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Work giving out phone number

Discussion in 'Workplace dilemmas' started by shelly1984, Dec 4, 2019 at 7:39 PM.

  1. shelly1984

    shelly1984 New commenter

    I'm off sick at the moment (pregnancy related) and today I received a text message on my personal mobile phone from the person who is covering me on supply asking me questions about the class.
    Now I don't mind helping them, the class is quite challenging, but I thought there were rules about giving out personal information. I'm not going to cause a fuss but I am a bit annoyed that they've given my number to a stranger.
    Should they have asked me first??
     
  2. atwoodfan

    atwoodfan New commenter

    I completely understand how you feel. And yes (unless work has provided / paid for a phone), your personal contact details should not be handed out.
    If you want to do something (without making an actual fuss - although you would be within your rights...) then perhaps send a polite email to your HOD requesting that your details aren't handed out without permission. You are off sick and need to be able to rest and recover, not field work questions. You could add if there is a method of communication you would prefer (or an acceptable time for them to contact you), or just request that permission is sought... If easier, you could wait until you are back and then do the same in person.
    In the meantime, consider not answering calls from numbers you don't recognise / school numbers and then you can contact / respond to messages when it suits you.
    Hope you feel better soon, and wishing you well with your pregnancy.
     
    strawbs, caress, DexterDexter and 7 others like this.
  3. CWadd

    CWadd Star commenter

    Why aren't they asking the line manager?

    I'm under the impression that you do not pass on staff details without permission. Or contact people when they're off sick.
     
  4. Rott Weiler

    Rott Weiler Star commenter Forum guide

    The school has put the supply in an awkward position as well. The school presumably gave the supply your number. I imagine - although I can only guess - that the school told the supply it was OK to call you and/or asked the to call you. So supply would have assumed you'd agreed to be contacted.
     
  5. shelly1984

    shelly1984 New commenter

    Yes I don't blame the supply at all, they did say in the message that the person who gave them the number (one of our office staff) said I wouldn't mind. I'm just a bit shocked that it was passed on without permission, especially since we've recently had training on the GDPR rules.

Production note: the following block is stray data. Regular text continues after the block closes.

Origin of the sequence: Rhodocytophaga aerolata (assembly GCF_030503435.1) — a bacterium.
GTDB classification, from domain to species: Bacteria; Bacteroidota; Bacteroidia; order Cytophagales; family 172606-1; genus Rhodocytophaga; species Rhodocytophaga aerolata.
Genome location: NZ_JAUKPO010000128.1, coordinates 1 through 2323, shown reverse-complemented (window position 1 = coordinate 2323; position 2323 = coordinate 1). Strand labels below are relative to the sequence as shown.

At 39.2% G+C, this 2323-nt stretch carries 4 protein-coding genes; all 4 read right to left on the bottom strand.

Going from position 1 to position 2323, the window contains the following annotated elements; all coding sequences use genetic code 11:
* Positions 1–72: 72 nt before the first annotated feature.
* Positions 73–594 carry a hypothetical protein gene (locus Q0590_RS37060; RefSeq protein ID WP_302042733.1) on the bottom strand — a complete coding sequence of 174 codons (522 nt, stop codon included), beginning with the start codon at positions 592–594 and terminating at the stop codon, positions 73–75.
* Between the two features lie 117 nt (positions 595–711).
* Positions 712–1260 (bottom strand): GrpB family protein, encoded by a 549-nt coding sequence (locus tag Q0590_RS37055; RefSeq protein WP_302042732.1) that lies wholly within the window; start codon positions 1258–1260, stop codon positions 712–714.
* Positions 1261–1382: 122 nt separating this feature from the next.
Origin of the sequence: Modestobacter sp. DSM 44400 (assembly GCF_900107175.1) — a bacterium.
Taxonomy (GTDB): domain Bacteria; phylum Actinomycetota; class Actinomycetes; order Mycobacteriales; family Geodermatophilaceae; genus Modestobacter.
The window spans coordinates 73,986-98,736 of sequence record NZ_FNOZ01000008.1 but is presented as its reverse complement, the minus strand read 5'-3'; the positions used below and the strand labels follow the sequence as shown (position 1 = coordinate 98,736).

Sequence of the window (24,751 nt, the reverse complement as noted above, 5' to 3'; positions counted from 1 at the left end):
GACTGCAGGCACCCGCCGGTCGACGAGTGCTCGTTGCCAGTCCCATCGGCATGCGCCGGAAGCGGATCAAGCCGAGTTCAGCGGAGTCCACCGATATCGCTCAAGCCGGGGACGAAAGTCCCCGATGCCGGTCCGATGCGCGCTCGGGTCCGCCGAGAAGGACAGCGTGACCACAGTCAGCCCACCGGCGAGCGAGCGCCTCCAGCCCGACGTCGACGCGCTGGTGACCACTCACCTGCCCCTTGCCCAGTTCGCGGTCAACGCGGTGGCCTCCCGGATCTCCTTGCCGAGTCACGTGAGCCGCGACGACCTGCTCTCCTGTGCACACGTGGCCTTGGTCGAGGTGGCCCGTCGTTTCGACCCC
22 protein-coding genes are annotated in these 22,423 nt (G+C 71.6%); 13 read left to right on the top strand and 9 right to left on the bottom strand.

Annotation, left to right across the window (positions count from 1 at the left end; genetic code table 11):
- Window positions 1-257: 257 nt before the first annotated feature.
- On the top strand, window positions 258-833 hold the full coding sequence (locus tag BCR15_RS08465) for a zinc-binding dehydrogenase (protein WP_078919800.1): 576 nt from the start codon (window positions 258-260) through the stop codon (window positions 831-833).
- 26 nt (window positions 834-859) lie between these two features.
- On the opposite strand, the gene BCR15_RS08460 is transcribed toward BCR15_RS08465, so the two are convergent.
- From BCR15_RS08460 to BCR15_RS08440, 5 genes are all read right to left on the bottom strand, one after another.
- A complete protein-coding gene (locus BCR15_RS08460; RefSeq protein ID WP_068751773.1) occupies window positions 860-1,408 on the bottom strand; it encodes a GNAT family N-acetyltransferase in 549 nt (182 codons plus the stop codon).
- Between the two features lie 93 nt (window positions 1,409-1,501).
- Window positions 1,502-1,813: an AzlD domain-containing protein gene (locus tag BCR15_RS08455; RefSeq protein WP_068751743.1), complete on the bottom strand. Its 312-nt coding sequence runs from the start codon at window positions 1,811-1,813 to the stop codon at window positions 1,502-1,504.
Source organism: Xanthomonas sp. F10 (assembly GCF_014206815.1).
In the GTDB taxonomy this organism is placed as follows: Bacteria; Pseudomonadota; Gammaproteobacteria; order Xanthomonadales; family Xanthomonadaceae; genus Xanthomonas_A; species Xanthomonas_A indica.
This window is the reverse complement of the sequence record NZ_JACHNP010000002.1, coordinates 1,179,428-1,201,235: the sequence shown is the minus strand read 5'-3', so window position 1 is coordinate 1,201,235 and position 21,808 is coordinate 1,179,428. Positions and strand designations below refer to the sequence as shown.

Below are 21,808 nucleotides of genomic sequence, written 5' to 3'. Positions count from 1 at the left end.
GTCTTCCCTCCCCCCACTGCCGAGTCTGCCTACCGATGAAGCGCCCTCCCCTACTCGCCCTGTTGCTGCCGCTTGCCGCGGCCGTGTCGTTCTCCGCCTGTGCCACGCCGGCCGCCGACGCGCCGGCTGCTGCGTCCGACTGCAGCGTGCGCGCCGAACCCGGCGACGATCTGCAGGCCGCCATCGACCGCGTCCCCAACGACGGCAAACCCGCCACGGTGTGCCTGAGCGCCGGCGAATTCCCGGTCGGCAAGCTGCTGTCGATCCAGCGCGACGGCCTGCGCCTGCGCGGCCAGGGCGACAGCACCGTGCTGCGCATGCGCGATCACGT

I replied anyway to help, I was just curious if they should have done it or not.
     
    jlishman2158 and sabrinakat like this.
  6. shelly1984

    shelly1984 New commenter

    I'm thinking they did ask and they were probably directed to me. Some of the questions I doubt my line manager would have been able to answer, but certainly my TAs could have done.
    Work are calling me weekly to ask how I am and if I feel able to return early, which I know they're not allowed to do either!
     
    caress likes this.
  7. 43Meadows

    43Meadows New commenter

    Staff are definitely not allowed to give out personal info such as a phone number without the consent of the person whose details have been sought. They should have contacted you and asked for your permission first ( if anything) preferably by email unless you are in regular contact with the school anyway. It is, as said, a breach of GDPR.
     
  8. bonxie

    bonxie Senior commenter

    This is definitely a breach of GDPR rules unless you've specifically given permission for a particular person to be given your personal information (this includes your phone number). Who the school gives that information to is up to you, not the school. While you are off sick, you should not be receiving questions about work and you should ignore any texts you receive.

    The school should also not be contacting you during pregnancy and asking whether you 'feel able' to return early. They ought to be well aware that if you are on medical leave the school would be in breach of health and safety if they encourage you to go back to work before you and your doctor have deemed you fit for work. Your health and your baby's life are far more important than whether a school can get a supply teacher or not and how well any supply teachers are coping with your class.
     
  9. starlightexpress

    starlightexpress Occasional commenter

    The only contact should be the managing attendance policy style ‘keeping in touch’ wellbeing style checks. The style and timing of these usually agreed between line manager and employee. Of course they can ask you how you are.

    The school should not be contacting you regarding cover / arrangements for classes when you’re signed off sick.

    The school should not be passing on your personal number.
     
  10. Pomza

    Pomza Star commenter

    Not so sure about that - it isn’t clear cut.

    The employee provides contact details to the employer and the employer can use those details to contact them if they have a legitimate business related reason for doing so. There is no rule that only named individuals in the organisation can make such a call.

    The fact that that a supply teacher isn’t an actual employee of the organisation does murky the waters a bit though...
     
  11. Lalex123

    Lalex123 Occasional commenter

    Why do I have to rip the front pages off all my classes school books because their names are on them due to our stupid GDPR policy, but your school seems to hand out mobile phone numbers ***** nilly?!